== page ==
An enjoyable read! WWII was a dark, difficult time & this story showed the darkness yet offered refreshing light. This book should not be confused with "Girl on a Train" which only offered incredible darkness!
Enjoyed this book very much. It is a moving story of loss and the enduring power of love.
At first glance I mistook this book for the more popular The Girl On The Train, however, it was a less than noteworthy read. At the heart of the book is a love story that spans a decade and two countries; not really my cup of tea but I enjoyed the historical aspects of the story line (Eastern Europe during WW II and South Africa in the Fifties).
I almost didn't get past the first few pages, as the sentences were short, but then figured it was a juvenile fiction and kept reading. The Polish part of the story was well done. I looked forward to the South African part, and it started well, but then the story descended into a romance and it lost me altogether.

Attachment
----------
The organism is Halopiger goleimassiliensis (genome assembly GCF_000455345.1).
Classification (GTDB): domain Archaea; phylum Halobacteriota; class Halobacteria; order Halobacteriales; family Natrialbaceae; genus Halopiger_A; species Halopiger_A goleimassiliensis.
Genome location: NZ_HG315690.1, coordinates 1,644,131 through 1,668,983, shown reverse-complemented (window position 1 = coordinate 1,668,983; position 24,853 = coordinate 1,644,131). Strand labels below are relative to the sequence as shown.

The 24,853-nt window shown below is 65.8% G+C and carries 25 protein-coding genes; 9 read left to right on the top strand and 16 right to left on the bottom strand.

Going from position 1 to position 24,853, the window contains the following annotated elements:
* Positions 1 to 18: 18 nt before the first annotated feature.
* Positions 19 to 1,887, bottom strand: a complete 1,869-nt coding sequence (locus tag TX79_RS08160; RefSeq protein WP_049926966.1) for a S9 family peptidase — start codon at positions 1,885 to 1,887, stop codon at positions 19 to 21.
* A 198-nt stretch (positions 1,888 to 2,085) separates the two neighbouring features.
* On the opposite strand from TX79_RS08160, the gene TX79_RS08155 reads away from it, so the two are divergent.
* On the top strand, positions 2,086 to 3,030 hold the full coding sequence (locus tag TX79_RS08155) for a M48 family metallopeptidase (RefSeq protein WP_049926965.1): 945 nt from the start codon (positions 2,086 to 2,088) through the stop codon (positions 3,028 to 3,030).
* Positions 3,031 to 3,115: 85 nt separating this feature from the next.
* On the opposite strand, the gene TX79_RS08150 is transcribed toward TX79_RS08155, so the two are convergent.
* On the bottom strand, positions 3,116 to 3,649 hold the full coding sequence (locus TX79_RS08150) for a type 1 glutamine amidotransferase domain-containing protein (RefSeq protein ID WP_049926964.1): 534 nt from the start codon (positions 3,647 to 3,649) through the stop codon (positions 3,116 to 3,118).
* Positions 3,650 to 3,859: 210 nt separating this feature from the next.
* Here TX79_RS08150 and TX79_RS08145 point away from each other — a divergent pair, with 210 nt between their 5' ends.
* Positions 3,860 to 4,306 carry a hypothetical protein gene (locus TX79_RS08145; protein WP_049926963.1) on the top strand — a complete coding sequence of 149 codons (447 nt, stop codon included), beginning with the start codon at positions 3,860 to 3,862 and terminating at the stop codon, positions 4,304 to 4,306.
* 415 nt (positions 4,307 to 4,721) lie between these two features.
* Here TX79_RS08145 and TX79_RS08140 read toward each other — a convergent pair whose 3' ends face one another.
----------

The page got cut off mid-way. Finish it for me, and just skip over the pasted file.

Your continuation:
This novel, translated from Afrikaans, takes the reader on a tumultuous journey from World War II Poland to South Africa in the late 1950s. Gretl Schmidt, age 5, is pushed from a train headed to Auschwitz near the end of the war. She is rescued by a Polish Resistance fighter who renames her Gretz Kowalski. A few years later, Gretz is accepted into an adoption program for German orphans and becomes Greitjie Neehling. As she grows and matures, Greit struggles with all her now hidden former identities. Events come to a climax when her former rescuer, Jakob Kowalski, emigrates to South Africa after his politics clash with the new Communist regime. A quick read that shares World War II history that's not focused on the American story.
cgutierrez1 thinks this title is suitable for 12 years and over
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